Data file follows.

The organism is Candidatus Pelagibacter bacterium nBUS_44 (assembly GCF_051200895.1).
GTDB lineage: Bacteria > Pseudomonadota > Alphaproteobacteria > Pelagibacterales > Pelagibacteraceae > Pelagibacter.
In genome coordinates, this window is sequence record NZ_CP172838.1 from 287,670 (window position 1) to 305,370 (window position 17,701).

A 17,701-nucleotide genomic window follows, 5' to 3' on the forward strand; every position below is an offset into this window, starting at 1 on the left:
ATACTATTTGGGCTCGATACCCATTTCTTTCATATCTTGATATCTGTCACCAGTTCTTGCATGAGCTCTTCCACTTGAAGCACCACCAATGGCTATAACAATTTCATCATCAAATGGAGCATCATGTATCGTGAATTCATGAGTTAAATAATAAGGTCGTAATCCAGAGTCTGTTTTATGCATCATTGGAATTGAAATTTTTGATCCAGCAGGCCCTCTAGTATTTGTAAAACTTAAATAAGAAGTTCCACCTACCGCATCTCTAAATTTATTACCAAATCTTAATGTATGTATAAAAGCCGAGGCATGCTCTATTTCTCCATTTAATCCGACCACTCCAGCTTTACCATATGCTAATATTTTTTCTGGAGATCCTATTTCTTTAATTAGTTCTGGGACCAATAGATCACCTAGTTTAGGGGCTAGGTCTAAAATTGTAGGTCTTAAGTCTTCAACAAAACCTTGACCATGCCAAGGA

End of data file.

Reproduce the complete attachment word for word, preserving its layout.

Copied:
The organism is Candidatus Pelagibacter bacterium nBUS_44 (assembly GCF_051200895.1).
GTDB lineage: Bacteria > Pseudomonadota > Alphaproteobacteria > Pelagibacterales > Pelagibacteraceae > Pelagibacter.
In genome coordinates, this window is sequence record NZ_CP172838.1 from 287,670 (window position 1) to 305,370 (window position 17,701).

A 17,701-nucleotide genomic window follows, 5' to 3' on the forward strand; every position below is an offset into this window, starting at 1 on the left:
ATACTATTTGGGCTCGATACCCATTTCTTTCATATCTTGATATCTGTCACCAGTTCTTGCATGAGCTCTTCCACTTGAAGCACCACCAATGGCTATAACAATTTCATCATCAAATGGAGCATCATGTATCGTGAATTCATGAGTTAAATAATAAGGTCGTAATCCAGAGTCTGTTTTATGCATCATTGGAATTGAAATTTTTGATCCAGCAGGCCCTCTAGTATTTGTAAAACTTAAATAAGAAGTTCCACCTACCGCATCTCTAAATTTATTACCAAATCTTAATGTATGTATAAAAGCCGAGGCATGCTCTATTTCTCCATTTAATCCGACCACTCCAGCTTTACCATATGCTAATATTTTTTCTGGAGATCCTATTTCTTTAATTAGTTCTGGGACCAATAGATCACCTAGTTTAGGGGCTAGGTCTAAAATTGTAGGTCTTAAGTCTTCAACAAAACCTTGACCATGCCAAGGA